It doesn't level out.  And it is time for a confession.  I have tried to get D to hike ahead and I will catch up.  I feel terrible.  My body is tired and achy.  I am dehydrated.  I am hungry.  On this part of the trail he could see me if he looked back and there is not likely to be a bear around and if there was, I have the spray.  About 20 people and half a dozen dogs have caught and passed us.  I feel like I am going to cry and have felt that way for a little while now.  I even put my sunglasses on so he wouldn't see if I did.  We stop and I drink some water and try again to get him to go on.  I really want to be left alone in my misery.  He refused.  I cry.  He can't help but see. 
I had this exact sensation once before.  I was in the hospital and they had given me anesthesia and I felt like I was going to cry.  I told the nurse and she said - go ahead, it does that to some people.  So, I choose to believe that altitude sickness does that to me.  It makes me cry.  It helps to let it go because holding it in the last little while has made it harder to breathe.  D suggest we head down.  NO WAY.  It is right there.  I can do this.
And I do.  And it finally levels out.  It is also 62 degrees here at the top so it feels great, almost cold with the wind.
Officially the top at 9335 feet.
Truthfully, since my cry, I feel a lot better.  I know I can make it back, regardless of the food and water situation.  It won't be easy but I feel confident I can do it.  Without stopping or complaining.  In my defense, I tried to keep the complaining to a minimum.  I didn't always succeed, but I tried.
The gentleman manning the watchtower lets me take some photos inside while we talk.
He has a small stove and a box of what appears to be dried meals.  There is a very small mirror on the wall in case he wants to see himself or shave?  There are measuring cups hanging from a nail.  The space is very small and this is his entire living/sleeping area.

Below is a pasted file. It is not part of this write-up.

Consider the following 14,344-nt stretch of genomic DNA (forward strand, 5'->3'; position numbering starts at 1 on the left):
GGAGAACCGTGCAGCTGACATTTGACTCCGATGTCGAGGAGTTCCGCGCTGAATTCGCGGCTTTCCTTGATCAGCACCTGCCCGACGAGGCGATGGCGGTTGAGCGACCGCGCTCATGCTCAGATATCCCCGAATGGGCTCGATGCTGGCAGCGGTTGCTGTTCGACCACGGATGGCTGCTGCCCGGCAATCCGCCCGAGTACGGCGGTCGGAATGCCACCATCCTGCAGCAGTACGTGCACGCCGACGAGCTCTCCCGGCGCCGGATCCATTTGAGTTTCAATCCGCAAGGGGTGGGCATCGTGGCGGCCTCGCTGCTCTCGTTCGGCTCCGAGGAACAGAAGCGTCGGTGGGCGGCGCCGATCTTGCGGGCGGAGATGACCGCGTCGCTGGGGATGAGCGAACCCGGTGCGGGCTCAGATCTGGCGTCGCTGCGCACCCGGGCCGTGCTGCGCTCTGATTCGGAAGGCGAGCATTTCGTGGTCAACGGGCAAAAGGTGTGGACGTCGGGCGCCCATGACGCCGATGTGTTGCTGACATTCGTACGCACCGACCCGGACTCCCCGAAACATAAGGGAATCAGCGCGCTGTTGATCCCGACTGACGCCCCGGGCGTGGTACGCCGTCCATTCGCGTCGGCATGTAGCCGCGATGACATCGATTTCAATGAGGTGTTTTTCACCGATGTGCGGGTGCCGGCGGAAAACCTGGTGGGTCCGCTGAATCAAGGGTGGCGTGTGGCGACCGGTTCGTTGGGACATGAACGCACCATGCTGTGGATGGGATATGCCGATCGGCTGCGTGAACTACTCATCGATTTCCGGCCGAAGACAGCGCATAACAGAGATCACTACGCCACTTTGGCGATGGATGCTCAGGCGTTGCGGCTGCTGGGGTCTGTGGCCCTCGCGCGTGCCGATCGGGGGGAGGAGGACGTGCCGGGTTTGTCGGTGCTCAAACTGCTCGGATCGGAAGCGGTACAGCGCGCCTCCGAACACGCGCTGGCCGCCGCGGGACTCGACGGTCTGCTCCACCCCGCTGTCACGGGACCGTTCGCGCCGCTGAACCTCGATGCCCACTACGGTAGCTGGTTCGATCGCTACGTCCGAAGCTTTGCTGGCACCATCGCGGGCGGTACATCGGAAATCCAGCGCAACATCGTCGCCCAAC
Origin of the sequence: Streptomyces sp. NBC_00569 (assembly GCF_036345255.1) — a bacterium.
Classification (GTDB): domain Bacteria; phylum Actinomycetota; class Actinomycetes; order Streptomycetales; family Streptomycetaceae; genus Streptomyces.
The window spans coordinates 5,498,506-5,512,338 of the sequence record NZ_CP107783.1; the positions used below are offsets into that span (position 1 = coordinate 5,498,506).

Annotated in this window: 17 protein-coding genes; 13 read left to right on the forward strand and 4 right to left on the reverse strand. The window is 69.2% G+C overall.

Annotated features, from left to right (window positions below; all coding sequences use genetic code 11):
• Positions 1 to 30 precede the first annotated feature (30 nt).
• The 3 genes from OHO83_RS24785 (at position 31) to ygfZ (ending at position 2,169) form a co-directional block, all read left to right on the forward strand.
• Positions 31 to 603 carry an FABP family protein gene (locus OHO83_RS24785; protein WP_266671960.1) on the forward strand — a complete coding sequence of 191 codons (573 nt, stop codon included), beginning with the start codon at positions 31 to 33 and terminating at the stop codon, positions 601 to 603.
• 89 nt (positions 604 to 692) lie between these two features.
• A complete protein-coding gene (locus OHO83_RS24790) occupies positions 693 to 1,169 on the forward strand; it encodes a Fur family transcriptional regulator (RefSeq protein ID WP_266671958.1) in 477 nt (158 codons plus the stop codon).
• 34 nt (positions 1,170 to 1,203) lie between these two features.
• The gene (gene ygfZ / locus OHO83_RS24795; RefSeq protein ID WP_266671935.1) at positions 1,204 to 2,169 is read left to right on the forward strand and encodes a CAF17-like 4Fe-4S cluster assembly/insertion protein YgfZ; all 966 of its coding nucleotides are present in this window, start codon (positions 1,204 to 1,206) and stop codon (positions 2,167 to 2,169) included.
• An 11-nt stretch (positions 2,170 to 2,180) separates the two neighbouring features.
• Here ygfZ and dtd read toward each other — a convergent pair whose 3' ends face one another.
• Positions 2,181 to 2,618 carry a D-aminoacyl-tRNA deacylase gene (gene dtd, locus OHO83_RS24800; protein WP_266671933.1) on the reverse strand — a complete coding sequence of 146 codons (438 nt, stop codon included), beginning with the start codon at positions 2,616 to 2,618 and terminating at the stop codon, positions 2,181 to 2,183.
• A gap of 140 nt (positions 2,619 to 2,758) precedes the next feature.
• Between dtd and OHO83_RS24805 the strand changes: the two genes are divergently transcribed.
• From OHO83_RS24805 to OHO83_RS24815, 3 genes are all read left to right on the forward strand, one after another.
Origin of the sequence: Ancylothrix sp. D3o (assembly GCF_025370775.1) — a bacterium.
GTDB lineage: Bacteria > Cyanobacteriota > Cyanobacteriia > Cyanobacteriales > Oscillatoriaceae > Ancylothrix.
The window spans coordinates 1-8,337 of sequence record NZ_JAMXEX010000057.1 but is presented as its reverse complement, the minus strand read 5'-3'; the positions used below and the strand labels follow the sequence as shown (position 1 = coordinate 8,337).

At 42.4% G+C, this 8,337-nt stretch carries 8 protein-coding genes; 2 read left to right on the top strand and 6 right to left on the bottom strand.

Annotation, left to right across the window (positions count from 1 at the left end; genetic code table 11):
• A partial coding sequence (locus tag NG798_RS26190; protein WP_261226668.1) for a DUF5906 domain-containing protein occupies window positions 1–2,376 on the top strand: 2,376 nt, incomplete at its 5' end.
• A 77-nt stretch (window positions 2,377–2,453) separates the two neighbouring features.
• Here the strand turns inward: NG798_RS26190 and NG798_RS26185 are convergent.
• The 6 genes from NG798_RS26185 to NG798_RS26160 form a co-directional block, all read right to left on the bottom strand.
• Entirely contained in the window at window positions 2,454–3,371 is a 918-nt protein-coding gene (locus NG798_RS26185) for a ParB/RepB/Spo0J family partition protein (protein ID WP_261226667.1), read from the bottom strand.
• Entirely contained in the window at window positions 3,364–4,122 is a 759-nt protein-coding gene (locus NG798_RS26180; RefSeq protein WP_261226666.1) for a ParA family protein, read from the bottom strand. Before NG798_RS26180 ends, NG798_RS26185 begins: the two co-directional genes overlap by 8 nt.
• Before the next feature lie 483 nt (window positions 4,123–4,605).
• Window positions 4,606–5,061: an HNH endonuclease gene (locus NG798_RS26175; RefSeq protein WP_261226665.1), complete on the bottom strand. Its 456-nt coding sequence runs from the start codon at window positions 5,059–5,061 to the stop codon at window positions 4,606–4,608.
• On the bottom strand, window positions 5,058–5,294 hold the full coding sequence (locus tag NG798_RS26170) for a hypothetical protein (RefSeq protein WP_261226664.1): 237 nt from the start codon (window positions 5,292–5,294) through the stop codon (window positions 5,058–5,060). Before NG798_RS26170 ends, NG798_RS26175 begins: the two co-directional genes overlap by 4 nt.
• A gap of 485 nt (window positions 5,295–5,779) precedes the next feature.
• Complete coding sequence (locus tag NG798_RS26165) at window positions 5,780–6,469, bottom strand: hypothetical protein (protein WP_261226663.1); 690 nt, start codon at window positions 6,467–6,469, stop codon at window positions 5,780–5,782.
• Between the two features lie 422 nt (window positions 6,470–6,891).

Nice view from the bed though.
This is the scope he uses when there is smoke.  He said you look through this end and line up the smoke with the cross hairs on the other side.  Then you take the compass heading along the outer ring and call to Hamilton (the nearest town of any size) with the information.  Then you try to pinpoint the exact location of the fire by using the map and counting peaks or using other landmarks.
He also has this map that folds down from the ceiling.  He is showing how using a string that comes from the location of his tower he can cross reference that with the information from other towers to try and get an exact location of the fire.
I don't get to ask most of the questions I have.  His phone rings and he takes the call (which appears to be a personal call) so I leave the tower to look around before we head down.  I did have a lot of questions though:
  • How long do you stay up here at a time?
  • How do you get your supplies up here?
  • What do your supplies consist of?
  • What does one do to get this job?
  • Do you like your job?
  • Do you ever get bored?
  • Do you like that people hike up here to your "house" or do you wish we would all just stay away and leave you alone?
  • What's it like when storms come?
  • How many fires have you personally seen?
  • Do you have lights or do you simply go to bed when it gets dark?
  • What if you have to go to the bathroom and it is dark?
  • What if you have to go to the bathroom and people are here?
There IS a toilet.  In this photo it is a wooden seat to the right in the bushes.  It isn't well concealed, there are no walls, no door.  Anyone would see you sitting there.  The direction it faces ensures you would see someone coming well before they saw you but still.  I couldn't do it.  I don't even want D in the next room when I am in the bathroom.  But, he might have the best view ever.  No need for reading material.
Time to head down.  There are 4 college-age girls that pass us on the way up and I let them pass on the way down.  They talk non-stop.  I don't want to go down the mountain listening to these chatty cathys the whole way.  D and I don't talk any more than needed most of the time when we hike.  I like to hear the birds and the wind.
The trip down is much easier than the trip up and we do make it with almost no stops.  The only problem with going back down is that every few hundred feet a bumble bee or horsefly will come to check you out by trying to fly in your ear.  I have to take off my ball cap to swat them away.  They are persistent and annoying.  When we see the spring I feel almost elated.  I really have felt fine since I cried and D shared half of his protein bar with me but I am very tired and ready to be at the car.  It took us about 3 1/2 hours to hike up and just over 2 hours to hike down.  We learned a lot on this hike, mostly about what not to do.  And I learned that one person's "moderate" is another person's "strenuous".
We are filthy, tired, hungry and thirsty.  Unfortunately there is still the drive back down the 11 mile road where you feel like your spleen is being relocated before we can stop at the nearest place to eat, a Subway.  I am sleepy and since I drove up, D is driving down.  But what I really feel more than sleepy is a sense of calm.  Maybe I needed to push myself that far.  Maybe I needed to cry for no reason.  I am happy that I made it to the top, even if it was hard. 
My friend Joanne asked if it was worth it. 
When you are standing on top of the world, it is hard not to feel that it is worth it.